This study analyzes which worldviews on the interrelatedness of the economic, environmental and social systems are adopted in the literature on responsible management education (RME) and explores how this affects the way business schools educate future responsible managers.
The sustainability-focused relational worldviews of Kurucz et al. (2014) were used to perform a content analysis on 100 articles from the field of RME to understand which worldviews are adopted and to distill potential implications of the prevalence of such worldviews in the RME field.
In the sample, the most adopted view was the intertwined view that imagines a balance between the economic, environmental, and social system (61% of the articles). The subsuming worldview (highlighting the business case for sustainability) accounted for 8% of articles in the sample. The embedded worldview (a new paradigm that respects the limitations of the environmental and social systems) accounted for 31% of the articles in the sample. The disparate view (representing classic economic views of discrete systems) was not adopted, indicating a rather uniform belief that RME is about moving management education away from this view. Examining the evolution of views over the last 20 years, it can be observed that the embedded view is growing in popularity. The continuing prevalence of the ambiguous and malleable intertwined view in the RME literature could explain why so many RME initiatives have been taken in the last two decades, while simultaneously critics remain vocal that business schools are not preparing future managers to engage with ethics, responsibility, and sustainability (ERS).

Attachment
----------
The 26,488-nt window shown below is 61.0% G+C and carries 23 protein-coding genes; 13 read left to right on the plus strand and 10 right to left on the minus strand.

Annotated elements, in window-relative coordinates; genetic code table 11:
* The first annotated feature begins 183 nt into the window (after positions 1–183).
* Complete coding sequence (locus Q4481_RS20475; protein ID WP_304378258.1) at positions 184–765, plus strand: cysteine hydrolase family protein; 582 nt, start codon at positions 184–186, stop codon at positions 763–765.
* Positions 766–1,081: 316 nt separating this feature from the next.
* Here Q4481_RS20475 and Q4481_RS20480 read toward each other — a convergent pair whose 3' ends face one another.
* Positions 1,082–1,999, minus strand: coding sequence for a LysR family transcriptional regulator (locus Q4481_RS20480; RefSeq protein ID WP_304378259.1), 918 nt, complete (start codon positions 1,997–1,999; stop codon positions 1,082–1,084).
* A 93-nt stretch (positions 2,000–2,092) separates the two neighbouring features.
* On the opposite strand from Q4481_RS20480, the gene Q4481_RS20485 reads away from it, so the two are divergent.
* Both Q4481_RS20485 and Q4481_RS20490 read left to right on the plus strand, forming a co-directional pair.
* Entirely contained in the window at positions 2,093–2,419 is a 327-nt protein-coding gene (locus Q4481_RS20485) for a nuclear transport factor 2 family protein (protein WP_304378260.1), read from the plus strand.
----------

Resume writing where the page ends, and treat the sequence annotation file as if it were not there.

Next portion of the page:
While sustainability-focused relational worldviews have been introduced in the RME literature, this study provides empirical evidence of the prevalence of such worldviews in the literature, allowing an exploration of the implications for the field. The presence of multiple — and at times competing — worldviews adds tension to the field of RME. Seen on the trajectory of increasingly progressive worldviews, the intertwined view is not limited by economic rationalism (like the subsuming view) but also stops short of requiring a full paradigm shift (like the embedded view).
Stough, T., Ceulemans, K., Craps, M., Van Liedekerke, L. and Cappuyns, V. (2022), "To shift a paradigm or not: worldviews at play in responsible management education literature", Journal of Management Development, Vol. 41 No. 3, pp. 133-146. https://doi.org/10.1108/JMD-08-2021-0224
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